Stat disk drives wihout lsblk?

Seeing through the wiki page of busybox, I see it supports df command to find disk usage.

You can try the below command.

df -h - Show free space on mounted file systems.

From the man page of busybox, they have provided examples of how to use the df command.

However, as @nwildner pointed out, the df will show storage on a mounted filesystem and not the schemes related to partitions. To find it out, you can check the below file.

cat /proc/partitions

As you had mentioned fdisk -l is not working the above file might contain the partition information.


fdisk -l produced the below output in my system.

   Device Boot      Start         End      Blocks   Id  System
/dev/sda1   *           1          13      104391   83  Linux
/dev/sda2              14        9726    78019672+  8e  Linux LVM

Now, I can get the partition information if I use cat /proc/partitions. The output is,

major minor  #blocks  name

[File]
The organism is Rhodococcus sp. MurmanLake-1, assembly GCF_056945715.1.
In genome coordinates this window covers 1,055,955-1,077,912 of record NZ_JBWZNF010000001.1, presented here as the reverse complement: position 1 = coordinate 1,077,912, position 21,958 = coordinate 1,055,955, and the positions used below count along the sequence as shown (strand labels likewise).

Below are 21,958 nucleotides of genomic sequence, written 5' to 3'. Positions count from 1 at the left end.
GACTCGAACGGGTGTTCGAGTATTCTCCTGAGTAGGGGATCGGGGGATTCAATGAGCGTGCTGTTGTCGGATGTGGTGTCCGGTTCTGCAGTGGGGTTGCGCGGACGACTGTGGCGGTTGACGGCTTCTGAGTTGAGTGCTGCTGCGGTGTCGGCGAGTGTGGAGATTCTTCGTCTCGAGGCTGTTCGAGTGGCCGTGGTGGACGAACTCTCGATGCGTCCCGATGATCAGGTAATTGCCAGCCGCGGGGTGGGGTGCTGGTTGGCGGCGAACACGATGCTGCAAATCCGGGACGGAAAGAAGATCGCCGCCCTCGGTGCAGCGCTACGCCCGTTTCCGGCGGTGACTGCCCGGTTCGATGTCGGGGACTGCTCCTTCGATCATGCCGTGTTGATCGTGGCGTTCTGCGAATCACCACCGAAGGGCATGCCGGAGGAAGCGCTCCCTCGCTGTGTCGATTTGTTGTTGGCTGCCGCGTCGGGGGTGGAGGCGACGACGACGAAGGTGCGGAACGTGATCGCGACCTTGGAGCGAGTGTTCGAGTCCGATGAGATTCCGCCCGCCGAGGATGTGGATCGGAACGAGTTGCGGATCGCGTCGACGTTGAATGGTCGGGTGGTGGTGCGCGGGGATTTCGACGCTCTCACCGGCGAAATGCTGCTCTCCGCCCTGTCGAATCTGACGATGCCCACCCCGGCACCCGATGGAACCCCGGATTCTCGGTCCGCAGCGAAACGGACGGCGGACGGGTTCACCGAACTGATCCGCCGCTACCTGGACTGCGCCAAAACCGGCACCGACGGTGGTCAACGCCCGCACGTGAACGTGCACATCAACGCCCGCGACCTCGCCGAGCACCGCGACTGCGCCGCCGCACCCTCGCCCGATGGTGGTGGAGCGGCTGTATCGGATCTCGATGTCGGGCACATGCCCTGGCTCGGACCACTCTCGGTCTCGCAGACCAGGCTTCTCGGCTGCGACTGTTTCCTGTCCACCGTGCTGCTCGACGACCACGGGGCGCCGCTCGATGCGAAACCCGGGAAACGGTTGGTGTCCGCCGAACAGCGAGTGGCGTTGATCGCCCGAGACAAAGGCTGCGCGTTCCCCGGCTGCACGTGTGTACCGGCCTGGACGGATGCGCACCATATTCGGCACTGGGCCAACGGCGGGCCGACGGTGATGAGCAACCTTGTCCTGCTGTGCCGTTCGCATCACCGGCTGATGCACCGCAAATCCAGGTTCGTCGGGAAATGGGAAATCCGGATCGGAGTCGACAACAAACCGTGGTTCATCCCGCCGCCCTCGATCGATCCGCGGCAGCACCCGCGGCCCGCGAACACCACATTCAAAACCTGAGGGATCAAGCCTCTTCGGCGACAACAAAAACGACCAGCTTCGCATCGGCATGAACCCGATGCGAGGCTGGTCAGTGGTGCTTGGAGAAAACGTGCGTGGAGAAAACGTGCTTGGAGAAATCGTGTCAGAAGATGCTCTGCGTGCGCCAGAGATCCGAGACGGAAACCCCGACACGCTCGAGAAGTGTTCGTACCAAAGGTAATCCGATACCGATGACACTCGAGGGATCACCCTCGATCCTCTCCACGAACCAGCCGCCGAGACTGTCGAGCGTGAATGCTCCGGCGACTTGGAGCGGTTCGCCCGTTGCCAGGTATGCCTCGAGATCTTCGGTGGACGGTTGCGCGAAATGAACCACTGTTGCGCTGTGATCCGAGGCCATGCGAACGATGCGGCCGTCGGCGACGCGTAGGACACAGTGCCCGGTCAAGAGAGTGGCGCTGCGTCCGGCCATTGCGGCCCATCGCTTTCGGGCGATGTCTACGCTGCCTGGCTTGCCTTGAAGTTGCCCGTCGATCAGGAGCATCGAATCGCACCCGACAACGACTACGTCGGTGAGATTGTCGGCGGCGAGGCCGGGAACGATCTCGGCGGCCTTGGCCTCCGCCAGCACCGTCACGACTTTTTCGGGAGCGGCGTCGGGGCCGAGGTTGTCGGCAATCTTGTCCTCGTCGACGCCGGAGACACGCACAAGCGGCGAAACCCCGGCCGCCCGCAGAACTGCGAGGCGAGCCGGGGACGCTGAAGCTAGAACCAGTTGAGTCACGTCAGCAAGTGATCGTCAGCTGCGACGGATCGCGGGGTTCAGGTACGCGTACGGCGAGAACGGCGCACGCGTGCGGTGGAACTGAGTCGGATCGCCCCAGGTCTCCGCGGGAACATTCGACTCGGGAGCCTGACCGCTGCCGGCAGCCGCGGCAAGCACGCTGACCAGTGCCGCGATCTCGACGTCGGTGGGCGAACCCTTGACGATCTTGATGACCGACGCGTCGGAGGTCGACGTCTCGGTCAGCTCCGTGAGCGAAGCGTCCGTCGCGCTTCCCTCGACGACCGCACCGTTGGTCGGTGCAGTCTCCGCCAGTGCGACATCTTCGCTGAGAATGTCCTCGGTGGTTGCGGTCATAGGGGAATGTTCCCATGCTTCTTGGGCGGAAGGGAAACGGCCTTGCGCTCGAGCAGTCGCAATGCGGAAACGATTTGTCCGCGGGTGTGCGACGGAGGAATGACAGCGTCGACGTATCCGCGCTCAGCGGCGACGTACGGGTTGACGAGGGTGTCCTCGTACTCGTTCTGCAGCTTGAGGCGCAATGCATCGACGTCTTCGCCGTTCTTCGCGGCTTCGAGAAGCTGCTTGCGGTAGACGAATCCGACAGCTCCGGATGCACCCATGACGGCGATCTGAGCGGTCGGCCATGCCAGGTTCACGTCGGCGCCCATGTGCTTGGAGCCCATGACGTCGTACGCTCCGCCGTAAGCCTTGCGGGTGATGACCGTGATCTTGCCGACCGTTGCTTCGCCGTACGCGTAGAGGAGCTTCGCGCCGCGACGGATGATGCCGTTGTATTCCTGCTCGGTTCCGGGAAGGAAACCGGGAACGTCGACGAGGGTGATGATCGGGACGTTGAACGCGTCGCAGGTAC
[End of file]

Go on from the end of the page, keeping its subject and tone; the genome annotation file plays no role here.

8     0   78125000 sda
   8     1     104391 sda1
   8     2   78019672 sda2
 253     0   78019156 dm-0
 253     1   72581120 dm-1
 253     2    5406720 dm-2

The major number is 8 that indicates it to be a disk device. The minor ones are your partitions on the same device. 0 is the entire disk, 1 is the primary, 2 is extended and 5 is logical partition. The rest is of course block size and name of disk/partition.

Not sure if an intelligent suggestion, but did you try sudo fdisk -l to see if it is working?


You can also run $ df -T. This is another command that does not require super user privileges to execute. However, this will report for every mount point.

Another command that can come handy is # file -sL /dev/sdXY. This has one downside in that it does not work with the full block device. Requires the exact device to be passed. The output is quite neat though:


How to determine the filesystem of an unmounted device?

Looks like the other answerers didn't actually test on BusyBox. Here are the only commands that worked on the BusyBox in my initramfs:

  • cat /proc/partitions shows the disk and partition sizes in blocks (KiB)

  • blkid shows the partition labels, UUIDs, and types (EXT4, NTFS, etc)